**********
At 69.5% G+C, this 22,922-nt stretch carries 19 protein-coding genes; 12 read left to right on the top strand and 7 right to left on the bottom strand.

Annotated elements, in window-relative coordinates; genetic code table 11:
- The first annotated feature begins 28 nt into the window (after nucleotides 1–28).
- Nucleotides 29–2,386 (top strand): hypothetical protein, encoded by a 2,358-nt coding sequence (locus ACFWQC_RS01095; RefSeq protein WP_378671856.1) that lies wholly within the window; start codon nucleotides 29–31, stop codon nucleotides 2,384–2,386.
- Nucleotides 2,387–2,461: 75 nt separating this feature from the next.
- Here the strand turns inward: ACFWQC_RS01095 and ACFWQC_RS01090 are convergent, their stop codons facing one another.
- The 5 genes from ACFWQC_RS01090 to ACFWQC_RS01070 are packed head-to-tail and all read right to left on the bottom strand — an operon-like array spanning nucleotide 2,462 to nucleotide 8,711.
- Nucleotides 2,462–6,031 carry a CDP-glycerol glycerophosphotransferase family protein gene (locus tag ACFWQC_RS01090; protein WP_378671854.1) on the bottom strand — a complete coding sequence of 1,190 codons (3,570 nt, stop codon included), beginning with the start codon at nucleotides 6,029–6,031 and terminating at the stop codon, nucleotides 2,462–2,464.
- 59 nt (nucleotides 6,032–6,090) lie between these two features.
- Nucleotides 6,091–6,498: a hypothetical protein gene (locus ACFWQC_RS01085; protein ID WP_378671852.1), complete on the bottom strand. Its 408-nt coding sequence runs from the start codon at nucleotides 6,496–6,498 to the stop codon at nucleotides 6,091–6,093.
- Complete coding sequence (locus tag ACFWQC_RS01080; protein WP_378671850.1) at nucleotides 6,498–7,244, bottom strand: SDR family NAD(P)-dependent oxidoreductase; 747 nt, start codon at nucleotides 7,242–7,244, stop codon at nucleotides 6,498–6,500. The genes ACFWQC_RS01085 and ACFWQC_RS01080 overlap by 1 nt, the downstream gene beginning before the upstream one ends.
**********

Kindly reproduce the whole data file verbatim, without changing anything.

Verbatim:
At 69.5% G+C, this 22,922-nt stretch carries 19 protein-coding genes; 12 read left to right on the top strand and 7 right to left on the bottom strand.

Annotated elements, in window-relative coordinates; genetic code table 11:
- The first annotated feature begins 28 nt into the window (after nucleotides 1–28).
- Nucleotides 29–2,386 (top strand): hypothetical protein, encoded by a 2,358-nt coding sequence (locus ACFWQC_RS01095; RefSeq protein WP_378671856.1) that lies wholly within the window; start codon nucleotides 29–31, stop codon nucleotides 2,384–2,386.
- Nucleotides 2,387–2,461: 75 nt separating this feature from the next.
- Here the strand turns inward: ACFWQC_RS01095 and ACFWQC_RS01090 are convergent, their stop codons facing one another.
- The 5 genes from ACFWQC_RS01090 to ACFWQC_RS01070 are packed head-to-tail and all read right to left on the bottom strand — an operon-like array spanning nucleotide 2,462 to nucleotide 8,711.
- Nucleotides 2,462–6,031 carry a CDP-glycerol glycerophosphotransferase family protein gene (locus tag ACFWQC_RS01090; protein WP_378671854.1) on the bottom strand — a complete coding sequence of 1,190 codons (3,570 nt, stop codon included), beginning with the start codon at nucleotides 6,029–6,031 and terminating at the stop codon, nucleotides 2,462–2,464.
- 59 nt (nucleotides 6,032–6,090) lie between these two features.
- Nucleotides 6,091–6,498: a hypothetical protein gene (locus ACFWQC_RS01085; protein ID WP_378671852.1), complete on the bottom strand. Its 408-nt coding sequence runs from the start codon at nucleotides 6,496–6,498 to the stop codon at nucleotides 6,091–6,093.
- Complete coding sequence (locus tag ACFWQC_RS01080; protein WP_378671850.1) at nucleotides 6,498–7,244, bottom strand: SDR family NAD(P)-dependent oxidoreductase; 747 nt, start codon at nucleotides 7,242–7,244, stop codon at nucleotides 6,498–6,500. The genes ACFWQC_RS01085 and ACFWQC_RS01080 overlap by 1 nt, the downstream gene beginning before the upstream one ends.